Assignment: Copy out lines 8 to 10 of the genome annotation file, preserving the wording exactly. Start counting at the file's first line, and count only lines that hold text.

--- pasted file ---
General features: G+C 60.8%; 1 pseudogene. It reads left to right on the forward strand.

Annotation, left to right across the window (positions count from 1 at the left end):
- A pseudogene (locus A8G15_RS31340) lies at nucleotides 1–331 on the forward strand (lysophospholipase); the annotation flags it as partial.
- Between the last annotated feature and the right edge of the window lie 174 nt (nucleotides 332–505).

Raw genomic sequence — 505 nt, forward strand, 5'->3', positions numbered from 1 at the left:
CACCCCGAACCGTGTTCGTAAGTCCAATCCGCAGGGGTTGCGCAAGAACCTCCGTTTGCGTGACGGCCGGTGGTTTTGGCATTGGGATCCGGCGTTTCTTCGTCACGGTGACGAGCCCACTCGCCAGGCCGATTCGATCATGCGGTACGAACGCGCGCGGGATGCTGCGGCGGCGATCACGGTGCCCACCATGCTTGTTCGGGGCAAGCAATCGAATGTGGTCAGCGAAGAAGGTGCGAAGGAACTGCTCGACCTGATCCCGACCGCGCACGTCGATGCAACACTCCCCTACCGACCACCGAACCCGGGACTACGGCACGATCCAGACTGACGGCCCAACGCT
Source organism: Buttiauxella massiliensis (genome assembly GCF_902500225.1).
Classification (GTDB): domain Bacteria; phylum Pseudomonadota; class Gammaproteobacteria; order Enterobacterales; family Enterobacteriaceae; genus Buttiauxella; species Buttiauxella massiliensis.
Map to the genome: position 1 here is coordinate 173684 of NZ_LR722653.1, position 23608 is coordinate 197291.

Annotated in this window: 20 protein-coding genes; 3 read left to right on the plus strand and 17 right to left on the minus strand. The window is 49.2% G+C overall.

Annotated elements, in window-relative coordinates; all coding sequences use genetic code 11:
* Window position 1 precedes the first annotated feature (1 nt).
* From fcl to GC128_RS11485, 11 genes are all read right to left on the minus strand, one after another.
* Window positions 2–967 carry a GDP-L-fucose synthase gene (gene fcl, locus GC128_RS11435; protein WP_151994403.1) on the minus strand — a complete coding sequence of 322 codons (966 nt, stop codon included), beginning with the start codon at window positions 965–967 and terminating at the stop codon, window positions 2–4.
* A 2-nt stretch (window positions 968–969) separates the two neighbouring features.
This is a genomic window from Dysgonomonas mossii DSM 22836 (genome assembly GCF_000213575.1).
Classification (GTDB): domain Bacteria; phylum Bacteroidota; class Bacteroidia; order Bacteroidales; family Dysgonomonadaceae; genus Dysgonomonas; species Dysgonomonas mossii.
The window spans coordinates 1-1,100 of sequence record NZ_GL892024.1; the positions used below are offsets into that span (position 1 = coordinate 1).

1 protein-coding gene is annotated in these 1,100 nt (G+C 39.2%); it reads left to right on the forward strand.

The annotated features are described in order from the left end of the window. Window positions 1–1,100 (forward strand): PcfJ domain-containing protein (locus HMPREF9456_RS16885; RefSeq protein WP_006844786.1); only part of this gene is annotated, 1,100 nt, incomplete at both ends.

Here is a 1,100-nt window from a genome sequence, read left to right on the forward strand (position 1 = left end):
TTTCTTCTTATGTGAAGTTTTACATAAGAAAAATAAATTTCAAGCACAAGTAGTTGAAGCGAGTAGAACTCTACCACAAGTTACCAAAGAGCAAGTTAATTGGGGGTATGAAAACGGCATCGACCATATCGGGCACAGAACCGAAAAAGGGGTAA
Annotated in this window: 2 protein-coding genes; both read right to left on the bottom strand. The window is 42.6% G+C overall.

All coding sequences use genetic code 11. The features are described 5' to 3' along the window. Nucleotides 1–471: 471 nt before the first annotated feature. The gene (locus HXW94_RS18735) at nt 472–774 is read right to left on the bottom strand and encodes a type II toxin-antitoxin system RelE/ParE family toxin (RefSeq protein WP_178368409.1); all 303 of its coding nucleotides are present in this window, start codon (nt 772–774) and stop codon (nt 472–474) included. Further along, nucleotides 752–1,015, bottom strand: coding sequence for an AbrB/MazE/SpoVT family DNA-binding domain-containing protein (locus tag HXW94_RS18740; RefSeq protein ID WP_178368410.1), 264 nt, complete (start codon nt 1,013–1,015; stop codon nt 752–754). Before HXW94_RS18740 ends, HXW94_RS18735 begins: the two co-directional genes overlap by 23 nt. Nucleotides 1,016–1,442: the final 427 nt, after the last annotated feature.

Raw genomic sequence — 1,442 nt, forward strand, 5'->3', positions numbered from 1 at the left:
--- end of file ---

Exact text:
Classification (GTDB): domain Bacteria; phylum Pseudomonadota; class Gammaproteobacteria; order Enterobacterales; family Enterobacteriaceae; genus Buttiauxella; species Buttiauxella massiliensis.
Map to the genome: position 1 here is coordinate 173684 of NZ_LR722653.1, position 23608 is coordinate 197291.

Annotated in this window: 20 protein-coding genes; 3 read left to right on the plus strand and 17 right to left on the minus strand. The window is 49.2% G+C overall.